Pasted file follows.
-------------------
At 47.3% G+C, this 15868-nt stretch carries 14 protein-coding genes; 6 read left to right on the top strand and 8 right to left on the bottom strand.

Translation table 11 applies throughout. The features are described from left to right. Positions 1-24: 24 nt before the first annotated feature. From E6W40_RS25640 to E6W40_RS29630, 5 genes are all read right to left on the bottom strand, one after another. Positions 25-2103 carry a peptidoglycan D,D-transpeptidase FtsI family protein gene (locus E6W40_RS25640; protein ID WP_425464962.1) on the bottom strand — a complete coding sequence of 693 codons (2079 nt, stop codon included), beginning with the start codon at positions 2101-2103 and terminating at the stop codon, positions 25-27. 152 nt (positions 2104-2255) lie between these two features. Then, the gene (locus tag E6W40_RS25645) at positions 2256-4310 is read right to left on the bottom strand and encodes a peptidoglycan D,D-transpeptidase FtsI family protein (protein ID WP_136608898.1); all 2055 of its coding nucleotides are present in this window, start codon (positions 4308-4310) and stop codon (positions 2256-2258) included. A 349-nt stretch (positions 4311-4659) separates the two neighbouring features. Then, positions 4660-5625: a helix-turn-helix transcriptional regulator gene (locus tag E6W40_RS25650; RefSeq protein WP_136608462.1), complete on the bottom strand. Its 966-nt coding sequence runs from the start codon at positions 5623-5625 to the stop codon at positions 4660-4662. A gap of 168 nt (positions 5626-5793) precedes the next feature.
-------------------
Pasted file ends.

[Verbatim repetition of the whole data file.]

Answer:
At 47.3% G+C, this 15868-nt stretch carries 14 protein-coding genes; 6 read left to right on the top strand and 8 right to left on the bottom strand.

Translation table 11 applies throughout. The features are described from left to right. Positions 1-24: 24 nt before the first annotated feature. From E6W40_RS25640 to E6W40_RS29630, 5 genes are all read right to left on the bottom strand, one after another. Positions 25-2103 carry a peptidoglycan D,D-transpeptidase FtsI family protein gene (locus E6W40_RS25640; protein ID WP_425464962.1) on the bottom strand — a complete coding sequence of 693 codons (2079 nt, stop codon included), beginning with the start codon at positions 2101-2103 and terminating at the stop codon, positions 25-27. 152 nt (positions 2104-2255) lie between these two features. Then, the gene (locus tag E6W40_RS25645) at positions 2256-4310 is read right to left on the bottom strand and encodes a peptidoglycan D,D-transpeptidase FtsI family protein (protein ID WP_136608898.1); all 2055 of its coding nucleotides are present in this window, start codon (positions 4308-4310) and stop codon (positions 2256-2258) included. A 349-nt stretch (positions 4311-4659) separates the two neighbouring features. Then, positions 4660-5625: a helix-turn-helix transcriptional regulator gene (locus tag E6W40_RS25650; RefSeq protein WP_136608462.1), complete on the bottom strand. Its 966-nt coding sequence runs from the start codon at positions 5623-5625 to the stop codon at positions 4660-4662. A gap of 168 nt (positions 5626-5793) precedes the next feature.